Roby isn't on either's level, but he isn't that far off. He allowed an 80.1 passer rating in coverage, per PFF, which ranked 20th. For a third corner, that's not too shabby. Neither were his two picks and just three touchdowns allowed. 

As a team, Denver allowed the fewest passing touchdowns (13) and lowest yards per attempt (5.8).

The recipe to beat AFC's best

Here's why this matters: To win the AFC, the Broncos will have to take down more than a few high-flying offenses. The conference is run by the top offenses.

First, there's the Patriots -- easily the favorites to wind up in Minneapolis as the AFC's Super Bowl representative. Then, there's the Steelers, who are regarded as the best threat to the Patriots, which makes sense given their offense features Ben Roethlisberger, Le'Veon Bell, Antonio Brown, and Martavis Bryant. Finally, the Raiders, a team with an outside shot at being among the AFC's best, boast the league's top offensive line, a fresh Marshawn Lynch to run behind that line, one of the best receiver duos in Amari Cooper and Michael Crabtree, and Derek Carr -- who was considered to be an MVP candidate before he suffered a season-ending injury last year.

Combined, those three teams averaged 26.2 points per game last season. The Broncos averaged 20.8 points per game. So how can the Broncos keep pace with those offenses when they're trotting out Siemian or Lynch behind a shaky offensive line?

They don't have to, because the Broncos' defense is almost guaranteed to turn those games into low-scoring contests. Over the past two seasons, the Broncos have played those three teams nine times -- including the playoffs. In those nine games, they allowed an average of 18.8 points per game. 

They can beat the Patriots because they have the formula to do so. For the The Players' Tribune in June, Ware broke down how it was possible to beat Brady:

The way to beat Tom Brady is to hit him. As many times as you can, hit him. And even then, it might not be enough. In the AFC Championship Game a couple of years ago, we sacked Tom four times and we hit him 20 times.

He's right. We all remember that AFC Championship game. Brady still does too.

This bronco seems to like me more than Von Miller does...

Posted by Tom Brady on Wednesday, March 23, 2016

Earlier that season, the Broncos beat the Patriots in overtime by sacking Brady three times. Last year, despite losing to the Patriots, the Broncos held them to just 16 points. Brady posted one of the worst stat line of his career in that game, going 16 of 32 for 188 yards (5.9 YPA) for zero touchdowns, zero interceptions, and a 68.2 passer rating. In Brady's past three games against the Broncos, he completed 50.8 percent of his passes for 778 yards (6.0 YPA), four touchdowns, two picks, and a 73.2 passer rating.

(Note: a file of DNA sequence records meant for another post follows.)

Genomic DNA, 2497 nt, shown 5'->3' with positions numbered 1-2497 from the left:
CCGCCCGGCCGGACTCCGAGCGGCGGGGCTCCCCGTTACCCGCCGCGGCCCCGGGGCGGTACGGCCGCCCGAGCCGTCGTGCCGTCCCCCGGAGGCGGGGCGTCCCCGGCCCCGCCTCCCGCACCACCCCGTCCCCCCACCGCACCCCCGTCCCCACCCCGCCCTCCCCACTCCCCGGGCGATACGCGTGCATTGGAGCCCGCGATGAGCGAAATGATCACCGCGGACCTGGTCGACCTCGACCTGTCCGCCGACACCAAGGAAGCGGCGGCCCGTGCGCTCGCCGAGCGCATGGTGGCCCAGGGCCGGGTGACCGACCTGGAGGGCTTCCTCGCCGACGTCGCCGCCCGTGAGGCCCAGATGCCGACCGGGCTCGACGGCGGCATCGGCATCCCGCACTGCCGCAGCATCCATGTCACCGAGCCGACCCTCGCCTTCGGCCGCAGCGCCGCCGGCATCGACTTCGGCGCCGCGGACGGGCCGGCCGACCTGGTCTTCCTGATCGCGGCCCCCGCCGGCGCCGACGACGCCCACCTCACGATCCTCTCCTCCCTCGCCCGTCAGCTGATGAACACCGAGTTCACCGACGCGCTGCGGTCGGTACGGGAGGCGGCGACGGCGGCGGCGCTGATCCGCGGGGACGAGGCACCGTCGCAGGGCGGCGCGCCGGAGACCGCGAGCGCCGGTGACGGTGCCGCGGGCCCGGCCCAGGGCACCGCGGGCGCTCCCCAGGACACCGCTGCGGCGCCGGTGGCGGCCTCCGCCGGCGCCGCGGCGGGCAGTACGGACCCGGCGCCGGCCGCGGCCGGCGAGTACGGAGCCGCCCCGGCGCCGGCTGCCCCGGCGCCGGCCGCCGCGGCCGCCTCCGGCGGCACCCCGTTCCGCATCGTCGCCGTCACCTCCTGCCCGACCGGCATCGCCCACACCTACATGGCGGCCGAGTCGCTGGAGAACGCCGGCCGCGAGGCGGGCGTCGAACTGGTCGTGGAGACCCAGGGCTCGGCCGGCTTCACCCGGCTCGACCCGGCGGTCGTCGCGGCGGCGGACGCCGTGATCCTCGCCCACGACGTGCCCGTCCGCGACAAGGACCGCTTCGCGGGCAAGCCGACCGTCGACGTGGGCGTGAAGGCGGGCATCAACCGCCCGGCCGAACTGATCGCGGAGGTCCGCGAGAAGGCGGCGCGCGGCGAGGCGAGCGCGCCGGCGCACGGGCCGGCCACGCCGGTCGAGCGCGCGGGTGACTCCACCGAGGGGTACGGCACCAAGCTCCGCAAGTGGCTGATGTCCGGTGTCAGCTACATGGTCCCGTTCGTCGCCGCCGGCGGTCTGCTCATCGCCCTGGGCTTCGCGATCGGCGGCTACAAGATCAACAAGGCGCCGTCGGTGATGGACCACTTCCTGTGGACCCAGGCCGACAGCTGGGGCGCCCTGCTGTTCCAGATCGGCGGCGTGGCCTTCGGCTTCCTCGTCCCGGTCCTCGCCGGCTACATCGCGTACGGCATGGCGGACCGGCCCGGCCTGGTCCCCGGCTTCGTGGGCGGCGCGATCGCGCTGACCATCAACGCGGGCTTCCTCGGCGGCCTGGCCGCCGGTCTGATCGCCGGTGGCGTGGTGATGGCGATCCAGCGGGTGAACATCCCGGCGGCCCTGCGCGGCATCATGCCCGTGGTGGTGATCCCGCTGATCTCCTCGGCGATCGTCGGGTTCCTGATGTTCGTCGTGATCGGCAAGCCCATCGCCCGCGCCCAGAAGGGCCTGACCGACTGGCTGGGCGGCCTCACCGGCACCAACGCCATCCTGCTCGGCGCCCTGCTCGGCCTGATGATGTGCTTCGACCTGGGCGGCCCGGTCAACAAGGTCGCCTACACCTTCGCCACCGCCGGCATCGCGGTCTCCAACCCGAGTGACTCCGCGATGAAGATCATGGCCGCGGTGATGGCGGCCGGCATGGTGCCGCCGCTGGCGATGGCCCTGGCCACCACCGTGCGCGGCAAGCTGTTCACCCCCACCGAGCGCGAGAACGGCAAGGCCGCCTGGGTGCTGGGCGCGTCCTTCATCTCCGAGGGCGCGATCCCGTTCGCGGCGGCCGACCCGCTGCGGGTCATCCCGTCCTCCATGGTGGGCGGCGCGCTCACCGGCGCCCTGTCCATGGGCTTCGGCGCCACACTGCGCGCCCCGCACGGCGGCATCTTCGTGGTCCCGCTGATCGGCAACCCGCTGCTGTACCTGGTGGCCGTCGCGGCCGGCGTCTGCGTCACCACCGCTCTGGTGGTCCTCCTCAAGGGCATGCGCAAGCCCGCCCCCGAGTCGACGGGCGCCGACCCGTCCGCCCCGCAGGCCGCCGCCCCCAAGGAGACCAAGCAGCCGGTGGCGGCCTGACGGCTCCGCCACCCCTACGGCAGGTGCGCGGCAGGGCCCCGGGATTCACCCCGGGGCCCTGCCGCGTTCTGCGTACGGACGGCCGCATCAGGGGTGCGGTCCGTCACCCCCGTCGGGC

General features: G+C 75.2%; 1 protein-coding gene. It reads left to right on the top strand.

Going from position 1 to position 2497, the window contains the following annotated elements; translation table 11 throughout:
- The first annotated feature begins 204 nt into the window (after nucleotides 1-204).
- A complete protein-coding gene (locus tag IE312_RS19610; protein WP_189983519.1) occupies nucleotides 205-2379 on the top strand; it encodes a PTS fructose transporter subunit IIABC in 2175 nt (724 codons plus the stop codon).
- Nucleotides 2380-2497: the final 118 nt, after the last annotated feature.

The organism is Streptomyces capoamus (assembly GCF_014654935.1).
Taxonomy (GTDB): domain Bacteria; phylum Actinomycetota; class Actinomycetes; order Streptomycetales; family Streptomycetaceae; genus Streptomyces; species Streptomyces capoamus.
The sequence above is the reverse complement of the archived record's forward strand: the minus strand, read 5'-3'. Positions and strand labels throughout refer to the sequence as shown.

That's why the Broncos can beat the Patriots. They've figured out how to turn him into Blaine Gabbert. That's largely due to their insane pass rush, but it's also due to their secondary, which can handle all of the Patriots' weapons. 

The same recipe will be need against the Steelers and the Raiders. And it'll work. According to PFF, both Roethlisberger's and Carr's passer rating placed in the middle of the pack when they were under duress. 

Roethlisberger's 70.2 passer rating under pressure ranked 14th in the NFL. He posted a 5/4 TD/INT ratio on 109 attempts under pressure, which means his touchdown percentage was 4.6 under pressure and his interception percentage was 3.7. Compare those splits to his actual numbers over the course of the season: a 5.7 touchdown percentage and a 2.6 interception percentage.

Meanwhile, Carr's 70.0 passer rating under pressure tied for 15th in the league. He posted a 3/3 TD/INT ratio on 116 attempts, which means both his touchdown percentage and interception percentage under pressure were 2.6. Compare that to his actual numbers from the entire season: a 5.0 touchdown percentage and a 1.1 interception percentage. 

Like most quarterbacks, both Roethlisberger and Carr become prone to mistakes when they face pressure. And the Broncos can certainly generate pressure.

That doesn't meant the Broncos are going to have their way with those teams. Some things you just can't stop. Rob Gronkowski represents a mismatch for every team regardless of defensive personnel, it's impossible to commit extra defenders to all three of the Steelers' playmakers (Bell, Brown, and Bryant), and the Raiders' offensive line is going to make it awfully tough for Carr to feel the pressure.

The Broncos shouldn't be favored over those teams. But they shouldn't be written off either.

If there's one defense in the AFC that has the best chance to take down all three teams, it's the Broncos. That's why no one should write them off due to their inferior quarterback play, even if their margin of error is smaller than other teams due to their quarterbacks. Defenses can still win championships. And the Broncos still have a championship-caliber defense.

CBS Sports Writer

Sean Wagner-McGough joined CBS Sports in 2015 after graduating from UC Berkeley. A native of Seattle, Sean now resides in the Bay Area. He spends his spare time defending Jay Cutler on Twitter. Full Bio